The Pro’s and Con’s of Being 30 Something (And Childless)

April 29, 2015

The pro's and con's of being 30 something

In one of the blogging groups I’m in on Facebook I put a call out for 30-something childless (by choice) bloggers because I feel like everywhere I look I see either 20-something fashion and beauty bloggers, or mummy bloggers. There are very few bloggers, that I’ve so far discovered, that fall into a niche that I relate to. I like to look for unconventional and edgy bloggers who are not only focused on fashion and beauty but who also have a distinct style, opinion and ambition.

So many lovely ladies put their hand up in the group and I spent a happy afternoon browsing their blogs. One such blogger had this video of her singing about being 30 and it inspired me to write this post about the pro’s and con’s of being 30 something.

The Pro’s

  • You no longer have that angst you suffered all through your 20’s, it’s as though on your 30th birthday you woke up and just no longer gave a fuck about anyone’s opinions.
  • You’re vastly more accepting of your flaws as well as fiercely protective of your boundaries and desires.
  • You also no longer really care about clothing sizes because you know from experience that one brand’s size 14 is another brand’s size 16 and yet another brand’s size 12 (oh happy days!).
  • You know your style and what kinds of clothing suits you.
  • Same goes for beauty products, you know your skin and you’ve spent years trailing all manner of potions, now you have just a handful of simple things that your skin loves but ultimately you know it’s not just about what you put on your skin, but more importantly what you put in your body and how you live your life.
  • You can travel whenever you want, for however long you want (especially if you have a location independent business).
  • Sex is even better because you know your body, you know what you like and you don’t give a fuck if you accidentally queef.
  • You can spot and swerve a fuckboy a mile off.

The Con’s

  • Suddenly you’re invisible. The rubber necking you got used to in your 20’s ceases. When you walk into the club, nobody pays attention to you like they used to. That’s strictly for the lithe 20 year olds.
  • Wait, who am I kidding, you don’t even go to clubs anymore…
  • Staying in shape is a full time job and drinking wine of an evening usually wins that battle.
  • You don’t get ID’d anymore, like you did at 28.
  • You really do have to adult, no matter how much you still stamp your feet and avoid making those adulting phone calls to bill collectors etc.
  • The angst of “what am I doing with my life?” that you felt in your 20’s is amplified if you still haven’t figured that out.
  • Children and their screaming become unbearable.
  • People who don’t get that you actually, really, seriously, absolutely, do NOT want children get actually, really, seriously, absolutely annoying with their “when you meet the right guy you’ll change your mind, it’s not too late” quips.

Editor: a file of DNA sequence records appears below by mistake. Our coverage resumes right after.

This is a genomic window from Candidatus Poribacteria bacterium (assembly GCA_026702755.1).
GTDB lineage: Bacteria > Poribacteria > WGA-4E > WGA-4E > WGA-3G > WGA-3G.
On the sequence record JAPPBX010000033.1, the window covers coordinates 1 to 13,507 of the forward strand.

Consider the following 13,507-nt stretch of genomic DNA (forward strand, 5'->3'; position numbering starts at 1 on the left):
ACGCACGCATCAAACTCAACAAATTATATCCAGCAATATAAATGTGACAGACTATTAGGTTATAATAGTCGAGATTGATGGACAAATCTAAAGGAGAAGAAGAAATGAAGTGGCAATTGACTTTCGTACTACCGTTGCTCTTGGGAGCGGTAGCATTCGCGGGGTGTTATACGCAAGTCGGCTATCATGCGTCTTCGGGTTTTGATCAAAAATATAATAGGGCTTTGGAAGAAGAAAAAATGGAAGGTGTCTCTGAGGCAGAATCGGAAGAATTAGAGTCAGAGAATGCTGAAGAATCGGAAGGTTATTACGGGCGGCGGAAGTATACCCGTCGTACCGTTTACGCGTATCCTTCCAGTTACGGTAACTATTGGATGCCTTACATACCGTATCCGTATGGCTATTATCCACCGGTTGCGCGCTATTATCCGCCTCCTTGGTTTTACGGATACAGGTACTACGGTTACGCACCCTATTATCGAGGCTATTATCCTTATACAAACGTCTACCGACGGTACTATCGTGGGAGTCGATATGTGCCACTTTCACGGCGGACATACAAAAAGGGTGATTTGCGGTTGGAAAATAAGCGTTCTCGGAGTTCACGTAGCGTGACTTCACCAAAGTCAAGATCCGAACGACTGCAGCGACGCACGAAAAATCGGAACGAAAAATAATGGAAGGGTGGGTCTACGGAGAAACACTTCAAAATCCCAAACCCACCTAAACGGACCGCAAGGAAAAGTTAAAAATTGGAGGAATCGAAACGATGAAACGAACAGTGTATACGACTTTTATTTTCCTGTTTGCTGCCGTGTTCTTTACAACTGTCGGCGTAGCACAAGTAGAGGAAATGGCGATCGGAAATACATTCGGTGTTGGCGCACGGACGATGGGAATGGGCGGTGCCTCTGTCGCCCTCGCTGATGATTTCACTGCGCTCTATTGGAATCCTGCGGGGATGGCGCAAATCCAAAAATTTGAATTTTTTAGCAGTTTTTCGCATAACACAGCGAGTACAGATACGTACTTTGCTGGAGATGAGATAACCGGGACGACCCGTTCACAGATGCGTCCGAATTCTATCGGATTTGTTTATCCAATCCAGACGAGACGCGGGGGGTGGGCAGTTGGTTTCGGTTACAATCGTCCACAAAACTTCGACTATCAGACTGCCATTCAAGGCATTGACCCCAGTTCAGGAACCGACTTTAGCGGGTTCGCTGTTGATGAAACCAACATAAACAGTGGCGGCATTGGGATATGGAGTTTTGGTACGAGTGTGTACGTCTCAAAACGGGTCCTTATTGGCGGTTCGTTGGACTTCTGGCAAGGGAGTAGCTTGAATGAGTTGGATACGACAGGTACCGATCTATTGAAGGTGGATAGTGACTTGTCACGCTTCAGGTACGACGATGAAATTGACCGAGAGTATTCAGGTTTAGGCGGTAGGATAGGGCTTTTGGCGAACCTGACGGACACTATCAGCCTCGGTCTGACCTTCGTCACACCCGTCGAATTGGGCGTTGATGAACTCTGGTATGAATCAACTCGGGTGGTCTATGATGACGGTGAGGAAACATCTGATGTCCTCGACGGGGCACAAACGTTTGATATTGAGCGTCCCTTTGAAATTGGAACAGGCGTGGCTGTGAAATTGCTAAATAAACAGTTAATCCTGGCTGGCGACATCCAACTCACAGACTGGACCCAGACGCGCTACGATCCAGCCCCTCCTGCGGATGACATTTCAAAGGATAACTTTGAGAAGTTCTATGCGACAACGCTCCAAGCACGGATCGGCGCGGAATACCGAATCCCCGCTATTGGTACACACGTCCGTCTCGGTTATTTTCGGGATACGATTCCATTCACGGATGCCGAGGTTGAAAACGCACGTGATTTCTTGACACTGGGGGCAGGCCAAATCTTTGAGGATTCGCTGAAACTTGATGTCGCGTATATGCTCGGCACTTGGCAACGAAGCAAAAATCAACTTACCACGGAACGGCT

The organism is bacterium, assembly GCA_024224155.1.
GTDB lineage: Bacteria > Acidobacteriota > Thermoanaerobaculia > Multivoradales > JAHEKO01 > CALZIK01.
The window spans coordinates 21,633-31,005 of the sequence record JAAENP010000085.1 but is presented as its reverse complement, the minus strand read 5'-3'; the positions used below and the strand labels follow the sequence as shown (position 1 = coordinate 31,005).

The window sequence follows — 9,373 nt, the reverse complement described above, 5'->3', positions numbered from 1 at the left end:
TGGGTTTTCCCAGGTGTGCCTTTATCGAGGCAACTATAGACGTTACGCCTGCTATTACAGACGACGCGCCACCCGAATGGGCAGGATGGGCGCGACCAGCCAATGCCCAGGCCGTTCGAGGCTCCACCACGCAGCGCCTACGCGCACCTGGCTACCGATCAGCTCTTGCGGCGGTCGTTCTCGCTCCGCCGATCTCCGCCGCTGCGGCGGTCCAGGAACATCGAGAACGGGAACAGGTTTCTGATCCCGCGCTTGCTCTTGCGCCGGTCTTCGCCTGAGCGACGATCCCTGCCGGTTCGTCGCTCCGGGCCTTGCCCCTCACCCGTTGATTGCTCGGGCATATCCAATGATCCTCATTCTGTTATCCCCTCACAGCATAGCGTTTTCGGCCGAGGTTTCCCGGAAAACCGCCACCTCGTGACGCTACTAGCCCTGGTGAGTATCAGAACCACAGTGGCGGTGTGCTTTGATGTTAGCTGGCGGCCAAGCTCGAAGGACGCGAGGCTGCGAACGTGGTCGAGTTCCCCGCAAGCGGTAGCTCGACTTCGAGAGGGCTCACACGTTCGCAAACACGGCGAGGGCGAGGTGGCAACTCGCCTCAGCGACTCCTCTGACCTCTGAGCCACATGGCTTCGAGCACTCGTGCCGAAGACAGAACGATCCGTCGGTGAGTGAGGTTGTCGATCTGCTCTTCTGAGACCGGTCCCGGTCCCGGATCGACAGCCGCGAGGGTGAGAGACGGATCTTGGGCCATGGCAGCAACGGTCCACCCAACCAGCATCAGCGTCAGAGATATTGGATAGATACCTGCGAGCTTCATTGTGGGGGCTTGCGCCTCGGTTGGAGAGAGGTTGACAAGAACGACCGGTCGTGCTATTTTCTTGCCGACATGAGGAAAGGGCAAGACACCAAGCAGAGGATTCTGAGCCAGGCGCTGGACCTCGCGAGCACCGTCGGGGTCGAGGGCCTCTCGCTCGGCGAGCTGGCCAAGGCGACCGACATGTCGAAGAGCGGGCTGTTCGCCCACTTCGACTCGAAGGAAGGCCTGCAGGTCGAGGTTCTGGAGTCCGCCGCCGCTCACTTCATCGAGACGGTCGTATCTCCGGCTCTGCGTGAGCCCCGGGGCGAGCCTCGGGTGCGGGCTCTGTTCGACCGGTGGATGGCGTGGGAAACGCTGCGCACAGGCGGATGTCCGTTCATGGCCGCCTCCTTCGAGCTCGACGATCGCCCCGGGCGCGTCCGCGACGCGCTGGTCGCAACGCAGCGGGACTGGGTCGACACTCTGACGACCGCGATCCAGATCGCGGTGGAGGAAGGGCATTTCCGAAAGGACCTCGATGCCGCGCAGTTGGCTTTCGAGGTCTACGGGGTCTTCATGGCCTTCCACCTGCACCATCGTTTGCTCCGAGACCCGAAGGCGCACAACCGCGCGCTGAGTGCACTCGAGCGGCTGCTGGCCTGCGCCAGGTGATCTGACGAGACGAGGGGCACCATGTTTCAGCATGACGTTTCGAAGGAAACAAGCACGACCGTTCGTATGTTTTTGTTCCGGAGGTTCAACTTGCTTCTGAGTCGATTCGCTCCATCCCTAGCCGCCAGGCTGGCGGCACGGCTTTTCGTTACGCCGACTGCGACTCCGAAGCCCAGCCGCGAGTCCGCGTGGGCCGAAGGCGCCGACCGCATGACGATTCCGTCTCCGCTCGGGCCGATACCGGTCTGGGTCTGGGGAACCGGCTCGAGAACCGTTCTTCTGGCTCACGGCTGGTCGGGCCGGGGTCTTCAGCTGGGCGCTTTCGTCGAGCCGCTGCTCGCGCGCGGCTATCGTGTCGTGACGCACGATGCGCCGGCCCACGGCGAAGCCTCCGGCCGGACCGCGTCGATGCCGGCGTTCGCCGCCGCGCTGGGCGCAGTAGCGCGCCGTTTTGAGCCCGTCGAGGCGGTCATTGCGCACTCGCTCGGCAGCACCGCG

• You’re considered unusual and avoidable because you don’t want children.
  • You become more and more terrified of getting older – until you see a photo of Kylie Minogue, Gwen Stefani or Dita Von Teese and are reminded that your 40’s don’t have to be a scary place, as long as you look after your body and employ an amazing beautician…
  • Hair management is a part time job, your face seems hell bent on being the next Bearded Lady contestant.

What do you love, and hate, about being in your 30’s?

*please know this post is tongue-in-cheek.




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  • Not Dressed As Lamb

    Lisa what a superb post…! As a 40-something childless (by choice) woman, I can totally get where you’re coming from. However, I am lucky to have *never* received comments or questions about why I don’t have kids – my mum is a very “What you do or don’t do is your business” kind of woman so I’ve not received any sort of pressure or questions from her, or my dad, or anyone else. (I don’t know, maybe I give off a “If you ask me why you’ll be sorry you asked” vibe to people?!) IMO, I have no idea why people DO have kids. Can’t understand it at all, not one bit. BUT…

    The funny thing is I absolutely adore kids. I’ve been an auntie since I was 13 – I’m now a great aunt and all my nieces and nephews are as much a part of my family as my husband is to me. But the thought of having a baby of my own (or even being pregnant) fills me with nothing but horror. And that’s as okay as it is to have/want a baby, but so many people don’t seem to realise this!

    So when you mentioned that other people think you’re “unusual and avoidable because you don’t want children”, I think similar things (well, maybe not avoidable) about people who say they’re having baby… but I would NEVER, EVER say that to their face – it’s rude beyond belief!! Like fat-shaming or skinny-shaming or any other bigoted behaviour, questioning women about their childless state is nothing short of insensitive, intrusive and (as I already said) downright rude.

    I met the “right guy” 15 years ago – we’re married, hopelessly in love still and have no desire to have a family. We did at the beginning, but as time went on we both found out the desire to have children ebbed away from both of us (luckily). It doesn’t make us weird, or unusual, or selfish – if anything, I think HAVING children is selfish because people can’t always afford them, or provide for them, or care for them properly, but because they want to have a baby, they have a baby. The kid didn’t ask to be born, and surely wanting (taking?) something because YOU want it, no one else, is selfish…? But it’s a “good” form of selfishness, if that’s not a contradiction, and I wouldn’t dream of criticizing someone for having a baby, like we shouldn’t be criticized for not having one.